Friday, April 17, 2015

Always seeking ways to spread Book Love

Last night I attended an event at my town's public library. It was a reception to introduce the community to the book givers for the Canton Book Project, which is the Canton Public Library's version of the now dissolved World Book Night. I was excited to be one of the people selected as a book giver for a program that seeks to reach out to residents who might not have been infected with reading bug yet. For me, I wanted to find a book that would appeal to middle school students who have yet to discover a love of reading -- or maybe they used to love reading but don't anymore. As a middle school English teacher, I see so often what school does to kills students’ love of reading. In our quest to "cover" all the material in our planned curriculum, we have left our students' love of reading and love of learning in our wake. So I have made it my mission to try to bring that love of reading back into my students’ lives.  

The book I chose to give out as a book giver in the Canton Book Project was  The Crossover by Kwame Alexander.

The Crossover is one of those few books that has universal appeal. The gateway is basketball but at its heart it's a story about family and growing up. You don't have to love basketball to love The Crossover. Kids love it. Adults love it. It appeals to lovers of language with its bouncing, rhythmical verse. It appeals to reluctant readers with its minimal text on each page and accessible use of poetic language. And yes, it appeals to sports lovers too. 

Canton Book Project
With the book givers and also, I'm a READ poster!
I have made it my mission as a middle school teacher to show students who think reading isn't for them, that it is for everyone. And so while I am grateful to be giving out copies of a book I think many kids will love, I'm also cautious. As universal as I think this book is, as a teacher, I also need to respect that there is no one book that appeals to all people. I want this book to be a conversation starter rather than shutting it down before the discussion even begins. I don’t want this to be yet another way for adults to force their “because it’s good for you, that’s why” agenda on kids' reading lives.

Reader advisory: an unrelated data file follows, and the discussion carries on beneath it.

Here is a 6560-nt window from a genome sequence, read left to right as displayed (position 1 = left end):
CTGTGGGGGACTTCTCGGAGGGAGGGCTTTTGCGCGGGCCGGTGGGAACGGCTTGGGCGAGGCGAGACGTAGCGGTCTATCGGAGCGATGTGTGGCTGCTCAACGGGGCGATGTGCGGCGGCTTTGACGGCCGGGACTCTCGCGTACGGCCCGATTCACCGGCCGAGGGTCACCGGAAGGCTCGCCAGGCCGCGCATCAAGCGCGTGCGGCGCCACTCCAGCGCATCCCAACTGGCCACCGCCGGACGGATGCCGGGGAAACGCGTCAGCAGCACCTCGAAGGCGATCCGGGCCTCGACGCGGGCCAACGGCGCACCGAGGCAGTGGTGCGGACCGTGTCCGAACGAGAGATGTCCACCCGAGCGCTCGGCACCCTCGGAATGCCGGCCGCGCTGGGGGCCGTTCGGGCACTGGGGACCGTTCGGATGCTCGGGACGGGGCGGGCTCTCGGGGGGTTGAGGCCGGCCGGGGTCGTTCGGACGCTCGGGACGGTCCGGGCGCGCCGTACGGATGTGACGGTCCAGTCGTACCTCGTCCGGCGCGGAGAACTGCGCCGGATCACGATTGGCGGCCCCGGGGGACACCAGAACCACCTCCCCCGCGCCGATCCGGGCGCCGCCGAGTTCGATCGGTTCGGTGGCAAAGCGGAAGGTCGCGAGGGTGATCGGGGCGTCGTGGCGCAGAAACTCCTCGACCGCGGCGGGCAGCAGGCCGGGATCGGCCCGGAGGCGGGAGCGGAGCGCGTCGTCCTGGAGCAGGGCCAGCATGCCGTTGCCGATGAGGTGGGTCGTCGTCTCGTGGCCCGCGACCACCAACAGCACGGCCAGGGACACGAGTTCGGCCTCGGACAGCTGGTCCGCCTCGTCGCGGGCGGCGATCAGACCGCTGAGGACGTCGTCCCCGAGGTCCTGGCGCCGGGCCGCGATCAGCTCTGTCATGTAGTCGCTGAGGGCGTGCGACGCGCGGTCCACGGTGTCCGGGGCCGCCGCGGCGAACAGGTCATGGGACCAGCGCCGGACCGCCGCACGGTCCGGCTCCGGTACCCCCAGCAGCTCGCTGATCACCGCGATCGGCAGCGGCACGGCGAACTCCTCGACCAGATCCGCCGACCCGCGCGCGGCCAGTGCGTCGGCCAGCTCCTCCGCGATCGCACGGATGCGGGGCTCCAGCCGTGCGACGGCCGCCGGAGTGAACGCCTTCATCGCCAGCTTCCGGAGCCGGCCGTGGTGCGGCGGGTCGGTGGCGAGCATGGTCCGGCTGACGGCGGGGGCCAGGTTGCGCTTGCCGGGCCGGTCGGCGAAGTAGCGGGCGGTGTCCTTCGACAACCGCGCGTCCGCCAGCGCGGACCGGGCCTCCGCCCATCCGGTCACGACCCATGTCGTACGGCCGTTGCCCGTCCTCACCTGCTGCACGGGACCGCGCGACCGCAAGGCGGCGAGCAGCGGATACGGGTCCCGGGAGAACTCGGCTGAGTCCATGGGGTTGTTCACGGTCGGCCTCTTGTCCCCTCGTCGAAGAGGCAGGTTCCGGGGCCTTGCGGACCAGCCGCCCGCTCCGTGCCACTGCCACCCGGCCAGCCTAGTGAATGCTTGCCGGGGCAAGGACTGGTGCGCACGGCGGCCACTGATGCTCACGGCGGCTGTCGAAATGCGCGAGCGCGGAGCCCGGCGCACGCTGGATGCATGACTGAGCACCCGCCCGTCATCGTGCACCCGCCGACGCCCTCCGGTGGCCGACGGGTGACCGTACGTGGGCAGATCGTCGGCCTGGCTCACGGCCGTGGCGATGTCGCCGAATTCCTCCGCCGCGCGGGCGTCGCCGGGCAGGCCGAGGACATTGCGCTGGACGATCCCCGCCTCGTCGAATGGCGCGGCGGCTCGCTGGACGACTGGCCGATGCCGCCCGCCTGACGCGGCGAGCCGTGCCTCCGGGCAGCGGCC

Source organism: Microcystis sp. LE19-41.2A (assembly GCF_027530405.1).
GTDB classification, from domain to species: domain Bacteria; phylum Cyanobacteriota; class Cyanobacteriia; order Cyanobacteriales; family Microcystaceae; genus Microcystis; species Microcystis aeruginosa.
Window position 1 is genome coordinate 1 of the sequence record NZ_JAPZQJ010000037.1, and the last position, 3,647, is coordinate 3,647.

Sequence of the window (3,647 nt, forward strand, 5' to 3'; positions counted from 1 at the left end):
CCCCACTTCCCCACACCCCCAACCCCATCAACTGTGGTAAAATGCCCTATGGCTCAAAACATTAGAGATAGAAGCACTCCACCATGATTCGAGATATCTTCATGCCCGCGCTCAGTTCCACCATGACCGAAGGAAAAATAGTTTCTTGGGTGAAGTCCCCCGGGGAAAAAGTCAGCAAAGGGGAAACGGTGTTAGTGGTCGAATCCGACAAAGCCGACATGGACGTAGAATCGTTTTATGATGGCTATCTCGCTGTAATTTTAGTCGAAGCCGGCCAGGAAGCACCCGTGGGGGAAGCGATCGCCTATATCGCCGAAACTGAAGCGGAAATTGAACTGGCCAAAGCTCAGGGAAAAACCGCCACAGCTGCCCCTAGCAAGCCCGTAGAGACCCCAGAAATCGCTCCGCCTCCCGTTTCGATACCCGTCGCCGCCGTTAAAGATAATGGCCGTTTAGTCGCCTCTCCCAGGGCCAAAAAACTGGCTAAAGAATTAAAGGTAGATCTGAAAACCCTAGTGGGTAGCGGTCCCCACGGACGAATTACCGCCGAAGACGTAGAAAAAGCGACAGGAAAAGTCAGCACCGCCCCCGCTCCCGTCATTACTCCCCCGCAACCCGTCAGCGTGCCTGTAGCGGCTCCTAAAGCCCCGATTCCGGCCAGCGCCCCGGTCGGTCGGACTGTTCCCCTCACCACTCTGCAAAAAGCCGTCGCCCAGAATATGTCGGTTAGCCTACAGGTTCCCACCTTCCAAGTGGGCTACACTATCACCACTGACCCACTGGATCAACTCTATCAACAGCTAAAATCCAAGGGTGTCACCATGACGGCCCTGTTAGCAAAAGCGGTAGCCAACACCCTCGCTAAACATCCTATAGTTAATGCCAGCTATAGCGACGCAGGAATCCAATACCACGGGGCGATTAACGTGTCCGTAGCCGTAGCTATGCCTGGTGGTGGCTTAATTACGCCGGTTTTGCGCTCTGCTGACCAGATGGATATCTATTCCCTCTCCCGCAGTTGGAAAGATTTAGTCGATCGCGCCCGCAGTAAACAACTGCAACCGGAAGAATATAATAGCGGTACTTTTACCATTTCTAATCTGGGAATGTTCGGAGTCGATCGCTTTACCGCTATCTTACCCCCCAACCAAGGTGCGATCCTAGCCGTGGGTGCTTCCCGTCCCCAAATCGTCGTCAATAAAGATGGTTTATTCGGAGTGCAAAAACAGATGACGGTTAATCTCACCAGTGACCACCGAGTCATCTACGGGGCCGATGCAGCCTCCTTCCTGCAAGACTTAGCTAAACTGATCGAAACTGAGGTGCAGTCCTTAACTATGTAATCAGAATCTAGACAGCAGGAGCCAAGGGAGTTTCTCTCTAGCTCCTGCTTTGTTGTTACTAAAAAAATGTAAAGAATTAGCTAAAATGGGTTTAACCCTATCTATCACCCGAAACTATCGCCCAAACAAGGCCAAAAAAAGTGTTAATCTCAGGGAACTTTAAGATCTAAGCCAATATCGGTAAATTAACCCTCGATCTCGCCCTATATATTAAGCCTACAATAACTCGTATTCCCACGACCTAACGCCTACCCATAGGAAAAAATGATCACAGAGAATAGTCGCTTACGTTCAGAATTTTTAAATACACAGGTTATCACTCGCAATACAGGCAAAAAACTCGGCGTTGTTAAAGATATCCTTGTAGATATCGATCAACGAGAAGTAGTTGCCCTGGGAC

So if you're a teacher and you care about your students' reading lives, I encourage you to discover what they like to read and talk with them about it rather than just force feeding them books that YOU like. If they don't know what they like, keep encouraging and nudging. Lots of reading lives are built on a teacher saying, "I read this book and I thought of you..." 

Also if you're a teacher and you want to build a classroom library but don't have the means, I encourage you to apply for a grant from the Book Love Foundation, which gives out ten classroom libraries per year. Applications are due May 1st. Even if you're not a teacher and you're reading this as a concerned  parent, feel free to share the Book Love Foundation website with your child's teacher or even make a donation to the foundation. Spreading Book Love takes a village.

Tuesday, April 14, 2015

Teaching: Never a Dull Moment

Actual thing that happened in my last hour class today: One of my 8th graders, whom I adore but he cannot sit still or be quiet for any extended period of time, noticed that I had The Crossover by Kwame Alexander sitting on my desk. He took it off my desk without asking, which normally I light into students for taking stuff off my desk, but I forgave it because clearly something about the book called out to him. He looked through it for a few minutes and then said, "This is a good book. I'm going to go flop around on the floor like a fish now." And then proceeded to plop down on the floor and well, flopped around like a fish.

I suppose I should have been mad about it, or tried to stop him, but he wasn't doing it to try to draw attention to himself (he moved over to an area of the room where others weren't around); I could see that this was clearly a self-regulating move on his part. So I just laughed and moved on to helping the next student. These are the kinds of moments that remind me why I teach. Because every day is always different and comes with new, interesting, and hilarious challenges. No matter how much politicians and the news media try to relegate my job to a set of data points, you will never get me to see my kids as numbers. All of them have hearts and souls and their own unique challenges. I hope one day we all come to understand that.

Slice of Life is brought to you by Two Writing Teachers

Monday, March 30, 2015

Reflections from MRA 2015

#mra15I just returned home from the 2015 Michigan Reading Association Conference in Grand Rapids and, as always, had a wonderful time.

It began on Friday with a great kick-off party co-hosted by Colby Sharp. The party included Ignite sessions and epic lip-sync battles.